Calystegia macrostegia

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Calystegia macrostegia
Calystegia macrostegia 2003-04-07.jpg
Scientific classification
Kingdom: Plantae
(unranked): Angiosperms
(unranked): Eudicots
(unranked): Asterids
Order: Solanales
Family: Convolvulaceae
Genus: Calystegia
Species: C. macrostegia
Binomial name
Calystegia macrostegia
(Greene) Brummitt
Synonyms

Convolvulus macrostegius

Calystegia macrostegia, with the common names island false bindweed and island morning glory, is a species of morning glory in the Convolvulaceae family.

Distribution[edit]

The plant is native to California coastal sage and chaparral habitats, along the coasts in Southern California and into Baja California, Mexico.

It is found on all the Channel Islands, source of its common names. It is also commonly found in the Peninsular Ranges, Transverse Ranges, and Outer Southern California Coast Ranges.

Description[edit]

Calystegia macrostegia is a woody perennial herb or small shrub which may be a low herbaceous vine or a stout, woody, climbing plant which can approach 9 metres (30 ft) in length. The triangular leaves may be over 10 centimeters wide.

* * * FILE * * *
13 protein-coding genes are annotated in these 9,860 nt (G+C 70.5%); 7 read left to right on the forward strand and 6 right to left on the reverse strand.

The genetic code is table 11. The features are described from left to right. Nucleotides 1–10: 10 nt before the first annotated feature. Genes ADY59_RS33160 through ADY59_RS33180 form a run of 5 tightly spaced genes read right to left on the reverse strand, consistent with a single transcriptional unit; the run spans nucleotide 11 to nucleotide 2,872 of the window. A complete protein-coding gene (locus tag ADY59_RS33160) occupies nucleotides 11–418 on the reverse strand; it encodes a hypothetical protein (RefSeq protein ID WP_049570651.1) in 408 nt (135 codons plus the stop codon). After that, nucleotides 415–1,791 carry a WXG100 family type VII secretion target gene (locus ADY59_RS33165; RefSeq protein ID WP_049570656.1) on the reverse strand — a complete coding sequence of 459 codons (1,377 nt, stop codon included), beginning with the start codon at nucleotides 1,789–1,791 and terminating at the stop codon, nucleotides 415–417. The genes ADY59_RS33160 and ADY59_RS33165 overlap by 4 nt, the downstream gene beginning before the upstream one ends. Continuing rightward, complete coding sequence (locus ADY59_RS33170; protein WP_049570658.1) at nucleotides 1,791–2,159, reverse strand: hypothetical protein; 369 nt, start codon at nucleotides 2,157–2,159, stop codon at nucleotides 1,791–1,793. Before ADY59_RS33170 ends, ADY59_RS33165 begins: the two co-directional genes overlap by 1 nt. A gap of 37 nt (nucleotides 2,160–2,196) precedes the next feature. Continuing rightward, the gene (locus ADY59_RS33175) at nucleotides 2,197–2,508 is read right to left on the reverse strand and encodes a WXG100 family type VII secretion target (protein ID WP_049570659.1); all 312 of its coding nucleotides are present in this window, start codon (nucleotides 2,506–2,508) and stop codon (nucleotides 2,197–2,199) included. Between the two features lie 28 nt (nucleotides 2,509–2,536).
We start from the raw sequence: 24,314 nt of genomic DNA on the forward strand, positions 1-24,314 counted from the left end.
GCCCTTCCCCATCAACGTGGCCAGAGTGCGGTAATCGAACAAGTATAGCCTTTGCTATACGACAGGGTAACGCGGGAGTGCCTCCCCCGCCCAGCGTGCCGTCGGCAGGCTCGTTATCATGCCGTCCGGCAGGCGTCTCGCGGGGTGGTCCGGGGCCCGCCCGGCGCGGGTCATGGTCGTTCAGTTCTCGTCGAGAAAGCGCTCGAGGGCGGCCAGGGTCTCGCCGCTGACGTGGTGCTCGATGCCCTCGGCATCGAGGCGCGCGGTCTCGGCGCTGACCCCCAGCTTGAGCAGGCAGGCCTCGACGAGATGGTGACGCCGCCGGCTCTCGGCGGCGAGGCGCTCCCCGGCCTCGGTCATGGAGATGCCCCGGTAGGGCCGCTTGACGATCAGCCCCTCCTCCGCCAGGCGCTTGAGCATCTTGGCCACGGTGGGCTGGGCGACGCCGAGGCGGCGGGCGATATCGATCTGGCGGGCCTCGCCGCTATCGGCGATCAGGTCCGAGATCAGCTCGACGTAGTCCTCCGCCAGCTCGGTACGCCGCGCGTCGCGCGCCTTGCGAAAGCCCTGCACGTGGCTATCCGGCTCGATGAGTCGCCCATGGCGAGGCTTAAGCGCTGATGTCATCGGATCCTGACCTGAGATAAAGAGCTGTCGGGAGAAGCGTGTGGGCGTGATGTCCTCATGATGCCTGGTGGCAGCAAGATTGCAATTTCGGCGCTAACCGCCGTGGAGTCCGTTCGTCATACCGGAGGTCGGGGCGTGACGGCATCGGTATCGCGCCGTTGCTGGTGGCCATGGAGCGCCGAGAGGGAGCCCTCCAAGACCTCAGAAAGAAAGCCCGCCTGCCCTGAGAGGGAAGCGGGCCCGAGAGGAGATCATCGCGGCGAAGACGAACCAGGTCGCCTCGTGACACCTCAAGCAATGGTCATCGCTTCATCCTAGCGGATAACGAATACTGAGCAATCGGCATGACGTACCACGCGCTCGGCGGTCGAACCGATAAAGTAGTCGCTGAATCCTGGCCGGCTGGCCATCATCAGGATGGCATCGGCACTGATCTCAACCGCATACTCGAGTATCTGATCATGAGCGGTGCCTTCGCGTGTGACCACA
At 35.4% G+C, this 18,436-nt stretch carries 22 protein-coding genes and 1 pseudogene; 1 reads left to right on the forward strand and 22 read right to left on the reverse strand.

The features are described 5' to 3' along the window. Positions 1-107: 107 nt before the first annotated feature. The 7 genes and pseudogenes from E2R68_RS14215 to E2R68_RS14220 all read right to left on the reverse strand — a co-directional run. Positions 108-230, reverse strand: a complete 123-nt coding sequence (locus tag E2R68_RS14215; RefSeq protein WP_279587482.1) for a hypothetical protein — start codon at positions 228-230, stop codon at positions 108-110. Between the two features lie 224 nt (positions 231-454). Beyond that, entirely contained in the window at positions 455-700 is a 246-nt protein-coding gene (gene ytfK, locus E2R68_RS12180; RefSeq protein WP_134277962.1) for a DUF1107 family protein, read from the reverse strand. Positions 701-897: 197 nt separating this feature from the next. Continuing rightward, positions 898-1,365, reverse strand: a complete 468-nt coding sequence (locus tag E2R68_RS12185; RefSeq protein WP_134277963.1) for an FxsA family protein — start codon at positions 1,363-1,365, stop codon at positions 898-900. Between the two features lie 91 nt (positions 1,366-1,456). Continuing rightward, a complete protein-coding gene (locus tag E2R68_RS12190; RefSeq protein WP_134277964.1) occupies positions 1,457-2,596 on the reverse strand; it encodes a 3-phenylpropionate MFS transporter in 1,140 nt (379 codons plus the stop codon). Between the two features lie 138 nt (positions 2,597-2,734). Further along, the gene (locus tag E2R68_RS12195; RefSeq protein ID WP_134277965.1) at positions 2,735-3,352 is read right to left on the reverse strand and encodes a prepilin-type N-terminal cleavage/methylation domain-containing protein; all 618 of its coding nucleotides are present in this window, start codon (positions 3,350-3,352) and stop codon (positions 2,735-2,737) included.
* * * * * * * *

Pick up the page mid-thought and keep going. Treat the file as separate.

The vine produces white, to very pale pink, to lavender blooms, often according to drought or temperature. The corollas are 2–6 centimetres (0.79–2.36 in) or more in width.

Subspecies[edit]

Subspecies include:[1][2]

  • Calystegia macrostegia ssp. amplissima
  • Calystegia macrostegia ssp. arida
  • Calystegia macrostegia ssp. cyclostegia
  • Calystegia macrostegia ssp. intermedia
  • Calystegia macrostegia ssp. macrostegia
  • Calystegia macrostegia ssp. tenuifolia

Cultivation[edit]

Calystegia macrostegia is cultivated as an ornamental plant, used as a vine and groundcover in native plant, drought tolerant, and wildlife gardens.[3] It is a pollinator plant for native bee species.

See also[edit]

References[edit]

External links[edit]